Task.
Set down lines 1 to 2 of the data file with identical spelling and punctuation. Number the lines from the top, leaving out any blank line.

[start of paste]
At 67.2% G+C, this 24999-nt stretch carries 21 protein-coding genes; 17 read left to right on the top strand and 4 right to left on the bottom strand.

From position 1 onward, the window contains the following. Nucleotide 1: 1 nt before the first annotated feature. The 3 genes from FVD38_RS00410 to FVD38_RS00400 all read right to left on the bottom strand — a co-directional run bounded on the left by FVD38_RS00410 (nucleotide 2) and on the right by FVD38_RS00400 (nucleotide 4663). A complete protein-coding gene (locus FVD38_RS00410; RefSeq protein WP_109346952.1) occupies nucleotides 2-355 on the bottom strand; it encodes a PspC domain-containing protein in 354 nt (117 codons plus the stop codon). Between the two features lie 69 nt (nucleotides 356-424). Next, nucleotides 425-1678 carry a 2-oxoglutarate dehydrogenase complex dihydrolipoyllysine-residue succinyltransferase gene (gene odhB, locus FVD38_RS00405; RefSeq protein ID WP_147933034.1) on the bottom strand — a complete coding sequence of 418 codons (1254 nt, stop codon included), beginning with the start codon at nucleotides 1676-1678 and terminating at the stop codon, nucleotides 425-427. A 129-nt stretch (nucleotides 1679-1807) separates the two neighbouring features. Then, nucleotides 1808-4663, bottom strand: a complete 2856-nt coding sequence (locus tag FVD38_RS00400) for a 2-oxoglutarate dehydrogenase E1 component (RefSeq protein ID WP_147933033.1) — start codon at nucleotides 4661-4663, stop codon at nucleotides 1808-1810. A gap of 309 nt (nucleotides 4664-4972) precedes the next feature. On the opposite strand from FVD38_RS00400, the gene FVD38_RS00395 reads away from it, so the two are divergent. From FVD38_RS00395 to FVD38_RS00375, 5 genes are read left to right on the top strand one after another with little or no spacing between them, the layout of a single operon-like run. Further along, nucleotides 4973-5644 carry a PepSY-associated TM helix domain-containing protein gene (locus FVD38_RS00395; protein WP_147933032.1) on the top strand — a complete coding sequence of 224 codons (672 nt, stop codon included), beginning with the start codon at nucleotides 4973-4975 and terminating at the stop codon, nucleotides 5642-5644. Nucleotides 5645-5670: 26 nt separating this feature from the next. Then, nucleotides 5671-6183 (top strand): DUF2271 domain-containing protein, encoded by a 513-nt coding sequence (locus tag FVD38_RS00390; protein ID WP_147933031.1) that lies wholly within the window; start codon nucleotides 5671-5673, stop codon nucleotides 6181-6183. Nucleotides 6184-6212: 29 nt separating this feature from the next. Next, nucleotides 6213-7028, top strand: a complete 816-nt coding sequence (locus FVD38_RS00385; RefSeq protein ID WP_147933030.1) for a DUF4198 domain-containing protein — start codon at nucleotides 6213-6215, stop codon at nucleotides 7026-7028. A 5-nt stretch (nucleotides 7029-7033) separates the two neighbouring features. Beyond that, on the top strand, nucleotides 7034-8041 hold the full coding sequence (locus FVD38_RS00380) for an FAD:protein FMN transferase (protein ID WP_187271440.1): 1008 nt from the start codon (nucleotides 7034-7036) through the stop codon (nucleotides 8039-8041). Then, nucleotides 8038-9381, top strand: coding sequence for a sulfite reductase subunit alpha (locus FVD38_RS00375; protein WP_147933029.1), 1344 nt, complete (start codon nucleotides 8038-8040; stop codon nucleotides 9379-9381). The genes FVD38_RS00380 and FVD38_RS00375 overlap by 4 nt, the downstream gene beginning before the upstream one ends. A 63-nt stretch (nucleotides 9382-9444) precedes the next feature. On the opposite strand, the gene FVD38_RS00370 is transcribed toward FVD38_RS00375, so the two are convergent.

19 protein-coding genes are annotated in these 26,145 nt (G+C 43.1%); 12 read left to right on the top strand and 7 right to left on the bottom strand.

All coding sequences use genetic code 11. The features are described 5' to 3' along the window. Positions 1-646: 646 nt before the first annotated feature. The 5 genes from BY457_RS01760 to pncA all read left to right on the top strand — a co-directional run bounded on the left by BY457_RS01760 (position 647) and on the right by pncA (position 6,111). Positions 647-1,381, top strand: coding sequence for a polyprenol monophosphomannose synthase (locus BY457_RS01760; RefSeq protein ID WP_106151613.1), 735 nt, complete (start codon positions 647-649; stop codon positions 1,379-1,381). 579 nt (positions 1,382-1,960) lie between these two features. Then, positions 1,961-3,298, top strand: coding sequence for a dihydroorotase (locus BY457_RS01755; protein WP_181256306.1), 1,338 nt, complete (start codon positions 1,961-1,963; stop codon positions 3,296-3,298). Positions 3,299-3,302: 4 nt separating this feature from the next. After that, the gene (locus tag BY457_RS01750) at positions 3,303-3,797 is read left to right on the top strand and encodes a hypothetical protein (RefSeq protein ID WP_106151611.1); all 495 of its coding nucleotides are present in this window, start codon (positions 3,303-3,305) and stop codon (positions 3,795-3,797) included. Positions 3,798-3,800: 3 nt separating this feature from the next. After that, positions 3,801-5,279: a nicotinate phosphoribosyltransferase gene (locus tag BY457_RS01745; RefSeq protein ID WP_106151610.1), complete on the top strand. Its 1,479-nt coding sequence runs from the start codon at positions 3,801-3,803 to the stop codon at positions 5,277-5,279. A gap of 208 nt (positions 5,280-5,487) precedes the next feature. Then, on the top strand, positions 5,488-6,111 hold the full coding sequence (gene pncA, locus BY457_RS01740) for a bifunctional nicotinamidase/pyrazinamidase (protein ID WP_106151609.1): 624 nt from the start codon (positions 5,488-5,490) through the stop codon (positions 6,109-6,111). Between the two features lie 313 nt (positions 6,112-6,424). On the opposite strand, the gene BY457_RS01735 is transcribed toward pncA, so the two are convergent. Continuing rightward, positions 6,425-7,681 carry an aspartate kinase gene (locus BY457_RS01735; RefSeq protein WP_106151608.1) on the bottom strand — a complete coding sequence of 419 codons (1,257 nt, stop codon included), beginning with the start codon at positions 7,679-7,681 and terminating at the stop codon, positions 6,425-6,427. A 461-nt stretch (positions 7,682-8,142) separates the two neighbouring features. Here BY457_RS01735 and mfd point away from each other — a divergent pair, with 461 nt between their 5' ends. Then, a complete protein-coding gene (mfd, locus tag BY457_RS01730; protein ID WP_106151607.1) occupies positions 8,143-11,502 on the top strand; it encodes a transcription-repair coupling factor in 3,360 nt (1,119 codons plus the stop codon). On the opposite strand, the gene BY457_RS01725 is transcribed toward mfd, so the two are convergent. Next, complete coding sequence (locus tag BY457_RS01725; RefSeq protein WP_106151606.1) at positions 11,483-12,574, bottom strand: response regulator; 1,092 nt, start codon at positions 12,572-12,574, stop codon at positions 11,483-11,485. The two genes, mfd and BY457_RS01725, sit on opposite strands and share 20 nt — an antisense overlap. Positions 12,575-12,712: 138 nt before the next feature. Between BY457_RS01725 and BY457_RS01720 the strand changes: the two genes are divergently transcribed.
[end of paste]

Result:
At 67.2% G+C, this 24999-nt stretch carries 21 protein-coding genes; 17 read left to right on the top strand and 4 right to left on the bottom strand.

From position 1 onward, the window contains the following. Nucleotide 1: 1 nt before the first annotated feature. The 3 genes from FVD38_RS00410 to FVD38_RS00400 all read right to left on the bottom strand — a co-directional run bounded on the left by FVD38_RS00410 (nucleotide 2) and on the right by FVD38_RS00400 (nucleotide 4663). A complete protein-coding gene (locus FVD38_RS00410; RefSeq protein WP_109346952.1) occupies nucleotides 2-355 on the bottom strand; it encodes a PspC domain-containing protein in 354 nt (117 codons plus the stop codon). Between the two features lie 69 nt (nucleotides 356-424). Next, nucleotides 425-1678 carry a 2-oxoglutarate dehydrogenase complex dihydrolipoyllysine-residue succinyltransferase gene (gene odhB, locus FVD38_RS00405; RefSeq protein ID WP_147933034.1) on the bottom strand — a complete coding sequence of 418 codons (1254 nt, stop codon included), beginning with the start codon at nucleotides 1676-1678 and terminating at the stop codon, nucleotides 425-427. A 129-nt stretch (nucleotides 1679-1807) separates the two neighbouring features. Then, nucleotides 1808-4663, bottom strand: a complete 2856-nt coding sequence (locus tag FVD38_RS00400) for a 2-oxoglutarate dehydrogenase E1 component (RefSeq protein ID WP_147933033.1) — start codon at nucleotides 4661-4663, stop codon at nucleotides 1808-1810. A gap of 309 nt (nucleotides 4664-4972) precedes the next feature. On the opposite strand from FVD38_RS00400, the gene FVD38_RS00395 reads away from it, so the two are divergent. From FVD38_RS00395 to FVD38_RS00375, 5 genes are read left to right on the top strand one after another with little or no spacing between them, the layout of a single operon-like run. Further along, nucleotides 4973-5644 carry a PepSY-associated TM helix domain-containing protein gene (locus FVD38_RS00395; protein WP_147933032.1) on the top strand — a complete coding sequence of 224 codons (672 nt, stop codon included), beginning with the start codon at nucleotides 4973-4975 and terminating at the stop codon, nucleotides 5642-5644. Nucleotides 5645-5670: 26 nt separating this feature from the next. Then, nucleotides 5671-6183 (top strand): DUF2271 domain-containing protein, encoded by a 513-nt coding sequence (locus tag FVD38_RS00390; protein ID WP_147933031.1) that lies wholly within the window; start codon nucleotides 5671-5673, stop codon nucleotides 6181-6183. Nucleotides 6184-6212: 29 nt separating this feature from the next. Next, nucleotides 6213-7028, top strand: a complete 816-nt coding sequence (locus FVD38_RS00385; RefSeq protein ID WP_147933030.1) for a DUF4198 domain-containing protein — start codon at nucleotides 6213-6215, stop codon at nucleotides 7026-7028. A 5-nt stretch (nucleotides 7029-7033) separates the two neighbouring features. Beyond that, on the top strand, nucleotides 7034-8041 hold the full coding sequence (locus FVD38_RS00380) for an FAD:protein FMN transferase (protein ID WP_187271440.1): 1008 nt from the start codon (nucleotides 7034-7036) through the stop codon (nucleotides 8039-8041). Then, nucleotides 8038-9381, top strand: coding sequence for a sulfite reductase subunit alpha (locus FVD38_RS00375; protein WP_147933029.1), 1344 nt, complete (start codon nucleotides 8038-8040; stop codon nucleotides 9379-9381). The genes FVD38_RS00380 and FVD38_RS00375 overlap by 4 nt, the downstream gene beginning before the upstream one ends. A 63-nt stretch (nucleotides 9382-9444) precedes the next feature. On the opposite strand, the gene FVD38_RS00370 is transcribed toward FVD38_RS00375, so the two are convergent.